Don’t misinterpret “think globally, act locally” as an excuse not to concern yourself with doing anything bigger.
“Think globally, act locally” is an expression that originated in the environmentalist movement of the 1970s and ‘80s.
It was a slogan that tried to call attention to how the actions we do, here and now, can have huge consequences for the environment.
So far, so good.
But increasingly, this expression is being taken up to mean something different…and, in my opinion, kind of dangerous.
It’s when the meaning of the phrase gets twisted to suggest that it’s okay not to act globally.
It’s when the implication is if we want to make a difference, we should be content to give back to our local communities…because trying to make a difference on a bigger scale just isn’t worth the effort.
Sometimes, it’s even used to suggest that the only way to actually make a big difference is through a bunch of little, local efforts!
I’m not here to bash community service. Local initiatives are great. I think everyone with the means ought to find a way to make their little corner of the world a better place.
But it can’t just be the only thing we do.
Because the distress and suffering we see in our local communities are caused by bigger processes.
No matter how removed you feel from the broader world, what we see and experience in our daily lives is the result of vast political, economic, and social forces, manifesting locally, here and now.
When we do service in our local communities, we’re essentially cleaning up the messes made by the worst of those forces…but we aren’t doing anything to address the forces that caused the mess in the first place.
We’re like a dog owner, cleaning up dog poop in the house…without training the dog to do it outside.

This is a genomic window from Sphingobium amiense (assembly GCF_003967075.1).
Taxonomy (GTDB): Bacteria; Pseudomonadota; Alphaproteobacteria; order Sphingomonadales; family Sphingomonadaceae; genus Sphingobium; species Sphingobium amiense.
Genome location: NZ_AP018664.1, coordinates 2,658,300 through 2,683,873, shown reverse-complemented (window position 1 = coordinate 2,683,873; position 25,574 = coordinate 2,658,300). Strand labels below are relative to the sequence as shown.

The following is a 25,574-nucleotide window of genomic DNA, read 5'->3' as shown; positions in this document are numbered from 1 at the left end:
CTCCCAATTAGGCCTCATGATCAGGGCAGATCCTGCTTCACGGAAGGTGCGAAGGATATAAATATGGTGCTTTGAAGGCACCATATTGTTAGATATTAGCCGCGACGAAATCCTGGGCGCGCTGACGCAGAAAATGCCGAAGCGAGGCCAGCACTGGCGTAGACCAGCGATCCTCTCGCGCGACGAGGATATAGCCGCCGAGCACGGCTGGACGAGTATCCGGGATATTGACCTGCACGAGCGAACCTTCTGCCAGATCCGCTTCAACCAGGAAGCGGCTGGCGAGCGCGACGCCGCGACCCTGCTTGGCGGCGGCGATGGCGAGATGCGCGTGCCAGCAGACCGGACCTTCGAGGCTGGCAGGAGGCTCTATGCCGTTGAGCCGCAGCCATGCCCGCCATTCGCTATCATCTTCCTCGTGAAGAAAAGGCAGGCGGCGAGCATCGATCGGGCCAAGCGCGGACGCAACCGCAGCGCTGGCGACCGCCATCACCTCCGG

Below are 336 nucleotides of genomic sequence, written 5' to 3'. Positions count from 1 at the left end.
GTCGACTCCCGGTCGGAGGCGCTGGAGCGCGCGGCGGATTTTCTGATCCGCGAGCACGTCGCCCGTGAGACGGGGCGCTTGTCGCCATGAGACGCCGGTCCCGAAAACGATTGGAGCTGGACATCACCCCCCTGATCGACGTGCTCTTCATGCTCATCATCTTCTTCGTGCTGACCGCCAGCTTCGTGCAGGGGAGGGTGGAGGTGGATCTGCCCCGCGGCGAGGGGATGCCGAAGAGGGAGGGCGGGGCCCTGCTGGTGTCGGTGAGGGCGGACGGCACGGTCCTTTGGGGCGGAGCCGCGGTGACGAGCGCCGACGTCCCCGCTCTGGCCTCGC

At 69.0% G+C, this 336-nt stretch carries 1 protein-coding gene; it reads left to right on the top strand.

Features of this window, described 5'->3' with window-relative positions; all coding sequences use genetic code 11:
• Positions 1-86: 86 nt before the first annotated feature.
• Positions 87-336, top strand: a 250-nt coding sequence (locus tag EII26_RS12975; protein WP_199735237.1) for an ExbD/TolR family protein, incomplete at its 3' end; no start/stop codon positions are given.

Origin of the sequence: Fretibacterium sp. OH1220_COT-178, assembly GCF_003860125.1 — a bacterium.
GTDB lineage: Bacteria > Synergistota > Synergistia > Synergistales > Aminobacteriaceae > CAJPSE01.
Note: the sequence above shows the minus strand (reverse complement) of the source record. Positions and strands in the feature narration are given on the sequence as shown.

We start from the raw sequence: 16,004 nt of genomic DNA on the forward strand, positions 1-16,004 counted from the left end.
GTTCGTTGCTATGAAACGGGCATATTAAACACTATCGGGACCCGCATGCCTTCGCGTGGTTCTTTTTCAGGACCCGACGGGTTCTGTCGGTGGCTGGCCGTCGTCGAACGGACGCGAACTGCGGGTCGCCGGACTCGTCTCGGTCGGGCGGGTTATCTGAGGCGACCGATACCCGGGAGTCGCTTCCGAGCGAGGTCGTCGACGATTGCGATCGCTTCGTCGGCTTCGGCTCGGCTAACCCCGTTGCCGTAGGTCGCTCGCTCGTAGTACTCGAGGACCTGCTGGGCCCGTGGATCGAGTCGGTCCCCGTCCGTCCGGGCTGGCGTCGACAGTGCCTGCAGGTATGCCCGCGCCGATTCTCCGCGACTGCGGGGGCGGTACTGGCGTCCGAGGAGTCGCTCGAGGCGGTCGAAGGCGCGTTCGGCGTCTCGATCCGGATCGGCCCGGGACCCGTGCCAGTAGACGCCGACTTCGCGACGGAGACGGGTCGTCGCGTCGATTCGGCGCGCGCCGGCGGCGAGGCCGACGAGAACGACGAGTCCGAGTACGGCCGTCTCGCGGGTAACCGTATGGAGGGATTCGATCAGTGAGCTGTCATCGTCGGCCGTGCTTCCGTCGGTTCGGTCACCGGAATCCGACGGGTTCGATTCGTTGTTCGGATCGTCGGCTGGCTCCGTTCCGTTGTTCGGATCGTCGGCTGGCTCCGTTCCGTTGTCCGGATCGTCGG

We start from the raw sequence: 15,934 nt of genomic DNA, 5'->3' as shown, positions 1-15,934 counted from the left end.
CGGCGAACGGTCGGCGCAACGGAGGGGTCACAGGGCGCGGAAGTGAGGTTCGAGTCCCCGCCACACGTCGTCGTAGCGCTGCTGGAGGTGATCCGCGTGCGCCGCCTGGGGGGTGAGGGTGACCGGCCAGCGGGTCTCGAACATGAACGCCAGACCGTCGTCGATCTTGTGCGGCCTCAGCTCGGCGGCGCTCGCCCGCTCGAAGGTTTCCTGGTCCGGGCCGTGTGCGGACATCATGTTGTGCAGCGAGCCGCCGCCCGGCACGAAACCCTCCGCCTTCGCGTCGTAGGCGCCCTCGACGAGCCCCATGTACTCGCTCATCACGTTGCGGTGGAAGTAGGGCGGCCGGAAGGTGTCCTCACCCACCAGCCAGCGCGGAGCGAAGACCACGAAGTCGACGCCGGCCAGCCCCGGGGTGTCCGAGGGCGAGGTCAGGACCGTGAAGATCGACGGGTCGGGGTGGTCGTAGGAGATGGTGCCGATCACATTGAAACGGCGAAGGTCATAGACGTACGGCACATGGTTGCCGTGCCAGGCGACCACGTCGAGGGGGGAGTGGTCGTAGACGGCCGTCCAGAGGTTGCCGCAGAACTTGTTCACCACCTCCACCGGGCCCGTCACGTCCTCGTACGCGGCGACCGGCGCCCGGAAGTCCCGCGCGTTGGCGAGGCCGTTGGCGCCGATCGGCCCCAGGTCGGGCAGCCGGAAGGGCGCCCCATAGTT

We’re like a janitor, mopping up a leak…without fixing the leak itself.
We’re like a doctor, treating the symptoms of a disease…without bothering to search for an actual cure—or better yet, a vaccine.
To really make a difference, we have to act locally…and act globally too.
We have to go after those big political, economic, and social forces that cause the poverty, illness, addictions, mental health issues, domestic abuse, and other problems we see in our local communities.
And yes, that’s extremely hard to do.
But we can’t let that discourage us.
There are seven and a half billion of us on this planet. If even a small fraction of us came together…we could act globally.
We could address those big political, economic, and social forces that cause so much of the distress and suffering we see in our communities.
But if we imagine all we have to do is give back a little to our local communities, pat ourselves on the back, and go about our lives…we won’t be able to generate the kind of coordinated action we need to address those forces.
So don’t misinterpret “think globally, act locally” as an excuse not to concern yourself with doing anything bigger.
In its original meaning, that slogan has some value. But when it becomes an excuse to avoid taking greater action…it can be misguided, unhelpful, and even cowardly.
This is the 85th in a series of over 150 videos about how to create real, lasting social change. Click here for a list of all titles, videos, and transcripts.